Cedars is considered the cr & #269;me de la cr & #269;me of the emergency rooms in L.A. by hospital staffers. The nurses generally don't need to deal with body fluids there are less-trained staffers on hand to take care of cleanups. At the same time, the environment is low key, affectionate and jovial. "We don't have much attitude here. If we get a nurse in here who says, 'I don't do fecal or urine,' then they have to leave," Traba says.
After her break, Traba sees a number of patients complaining of chest pains, the most common complaint in the emergency room. Traba says most patients really think they're having a heart attack, though they seldom are. She adds that some of them also know that any patient who complains of chest pain at triage is more likely to be seen right away.
One of her chest pain patients tells Traba that she is having a bad pain in her leg, something she hadn't told her doctor. Traba says that happens often because she is able to take the time to ask probing questions, and the patients feel more comfortable with her. "I'll stay an extra few minutes you pick up on little things," she says.
Traba talks the whole time she is taking the woman's blood, to keep her mind off the pain. "You'll feel a little poke now. Do you want your head up? Do you want a warmer blanket? Hopefully the doctor will find out what's wrong with your leg, OK?"
Traba runs to gets a pillow. "I have a feeling she bonked her leg while she was switched from the paramedic gurney to the exam-room gurney," she says. "I don't think it's anything serious."
The older woman's doctor wears a cartoon-character tie but has an imposing manner, so it's understandable why the patient might have been more comfortable telling Traba something she didn't tell the doctor.
Between now and the afternoon rush, Traba will admit an increasing number of patients with varying complaints from repetitive lifting pain to a bloody nose. She will advise paramedics about a 7-month-old baby having a seizure. She will change a urine bag and replace a urine catheter yanked out by the elderly alcoholic admitted earlier. (No mean feat, since catheters balloon out in the bladder.)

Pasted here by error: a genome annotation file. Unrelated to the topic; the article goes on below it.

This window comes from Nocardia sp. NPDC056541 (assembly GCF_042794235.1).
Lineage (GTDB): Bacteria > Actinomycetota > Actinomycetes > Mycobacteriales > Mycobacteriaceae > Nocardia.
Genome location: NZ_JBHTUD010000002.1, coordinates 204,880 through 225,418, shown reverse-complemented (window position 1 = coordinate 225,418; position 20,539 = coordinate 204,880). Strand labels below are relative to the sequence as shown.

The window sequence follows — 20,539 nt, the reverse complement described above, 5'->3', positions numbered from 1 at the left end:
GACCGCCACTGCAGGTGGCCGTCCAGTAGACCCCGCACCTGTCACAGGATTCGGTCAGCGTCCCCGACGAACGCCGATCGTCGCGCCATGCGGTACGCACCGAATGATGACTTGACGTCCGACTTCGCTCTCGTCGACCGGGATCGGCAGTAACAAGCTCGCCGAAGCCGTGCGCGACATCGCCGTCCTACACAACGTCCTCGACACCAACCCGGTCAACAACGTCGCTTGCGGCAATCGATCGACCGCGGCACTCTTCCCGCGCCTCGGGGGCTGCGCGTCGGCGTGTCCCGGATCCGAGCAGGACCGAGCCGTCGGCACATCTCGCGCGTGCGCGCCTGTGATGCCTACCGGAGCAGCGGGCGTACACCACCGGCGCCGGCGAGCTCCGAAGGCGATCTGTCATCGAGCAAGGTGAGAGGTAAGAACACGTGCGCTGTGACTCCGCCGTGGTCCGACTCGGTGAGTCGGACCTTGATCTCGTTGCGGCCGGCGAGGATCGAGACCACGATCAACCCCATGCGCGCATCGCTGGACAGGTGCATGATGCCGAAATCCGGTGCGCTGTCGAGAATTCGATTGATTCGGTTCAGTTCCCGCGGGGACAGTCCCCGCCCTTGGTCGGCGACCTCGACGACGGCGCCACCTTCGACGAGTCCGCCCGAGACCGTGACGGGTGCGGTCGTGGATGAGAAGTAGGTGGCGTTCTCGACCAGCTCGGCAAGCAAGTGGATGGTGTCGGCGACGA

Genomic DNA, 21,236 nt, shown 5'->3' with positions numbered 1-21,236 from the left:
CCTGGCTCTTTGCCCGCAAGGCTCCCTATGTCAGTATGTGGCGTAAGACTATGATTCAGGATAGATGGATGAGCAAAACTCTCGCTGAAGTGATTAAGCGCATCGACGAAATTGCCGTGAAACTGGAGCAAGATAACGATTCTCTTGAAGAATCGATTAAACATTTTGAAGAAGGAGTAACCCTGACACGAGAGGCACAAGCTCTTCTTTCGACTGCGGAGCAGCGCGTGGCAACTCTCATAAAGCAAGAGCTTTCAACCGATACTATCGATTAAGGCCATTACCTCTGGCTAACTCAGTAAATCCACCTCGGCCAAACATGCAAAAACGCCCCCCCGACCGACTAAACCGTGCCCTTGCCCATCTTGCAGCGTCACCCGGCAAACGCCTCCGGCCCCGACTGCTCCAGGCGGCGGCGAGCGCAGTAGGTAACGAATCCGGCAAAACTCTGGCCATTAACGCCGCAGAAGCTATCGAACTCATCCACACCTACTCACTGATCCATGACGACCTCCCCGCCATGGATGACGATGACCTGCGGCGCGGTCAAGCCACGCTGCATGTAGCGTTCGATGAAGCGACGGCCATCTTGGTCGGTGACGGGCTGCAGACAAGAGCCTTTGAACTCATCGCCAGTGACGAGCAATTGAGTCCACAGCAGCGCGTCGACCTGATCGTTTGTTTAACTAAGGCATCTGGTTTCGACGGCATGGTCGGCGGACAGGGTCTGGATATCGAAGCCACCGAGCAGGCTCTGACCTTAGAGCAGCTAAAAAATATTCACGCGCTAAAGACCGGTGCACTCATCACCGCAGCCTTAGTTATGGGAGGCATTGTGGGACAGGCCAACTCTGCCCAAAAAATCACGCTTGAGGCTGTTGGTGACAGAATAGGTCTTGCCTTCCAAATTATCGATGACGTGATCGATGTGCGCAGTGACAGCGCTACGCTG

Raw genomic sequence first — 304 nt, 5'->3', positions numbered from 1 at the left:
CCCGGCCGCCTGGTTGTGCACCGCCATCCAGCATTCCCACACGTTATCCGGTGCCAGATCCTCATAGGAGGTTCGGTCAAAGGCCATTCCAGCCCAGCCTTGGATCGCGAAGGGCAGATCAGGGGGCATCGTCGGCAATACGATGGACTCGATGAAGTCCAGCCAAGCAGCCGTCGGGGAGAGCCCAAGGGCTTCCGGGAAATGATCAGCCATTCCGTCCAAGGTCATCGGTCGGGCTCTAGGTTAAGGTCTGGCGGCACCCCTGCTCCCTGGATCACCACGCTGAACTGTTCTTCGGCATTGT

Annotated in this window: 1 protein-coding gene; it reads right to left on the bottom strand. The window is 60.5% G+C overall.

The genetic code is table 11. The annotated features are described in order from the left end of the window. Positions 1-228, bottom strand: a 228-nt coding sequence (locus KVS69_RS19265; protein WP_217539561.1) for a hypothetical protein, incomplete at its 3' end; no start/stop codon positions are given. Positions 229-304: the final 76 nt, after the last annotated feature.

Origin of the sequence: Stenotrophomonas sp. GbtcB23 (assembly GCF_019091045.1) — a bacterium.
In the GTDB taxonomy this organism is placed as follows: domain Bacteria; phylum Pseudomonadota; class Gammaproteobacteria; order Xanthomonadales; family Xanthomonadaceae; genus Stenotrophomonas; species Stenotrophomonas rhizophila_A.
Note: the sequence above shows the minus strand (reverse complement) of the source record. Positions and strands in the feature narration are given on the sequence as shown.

She will also constantly update the flow charts on the banks of computers circling the nursing station. She will dispense drugs from the automatic Pixis machine, a computerized device that helps prevent nurses from making mistakes. To use the machine, Traba enters a patient's symptoms and her recommended drug choice. If the computer agrees that drug is appropriate for the symptoms described, a drawer containing that drug will open; if the computer disagrees, the nurse won't get any drugs.
Her one-hour lunch break will be her last break of the day. She and the other nurses drink nothing, demonstrating their devotion to avoid bathroom breaks.
Treating a TV star
At 2:45 p.m., an elderly man is admitted to the E.R. by two Beverly Hills paramedics. The man complains of hip pain after a fall and is recognized by trauma nurse Mike Richer as an old-time, very well-known TV comedian. The man's face is sallow and ashen, and he's very thin. He is wheeled into room No. 4, and Traba takes down all his vital statistics, stabilizes him, takes his blood and enters the information on the computer.
Moments later, a severely burned man is wheeled in amid a strong smell of chemicals and burned flesh. His face is many shades darker than the rest of his body. His mustache and hair has been singed off, he is in shock and shaking. The skin on his arms, torso and lips is shedding like a snake's.
A doctor yells out, "Get a pain scale." Traba speaks Spanish to the patient, asking how much pain he's in on a scale from one to 10. The man croaks, "ocho" (eight). He's given morphine.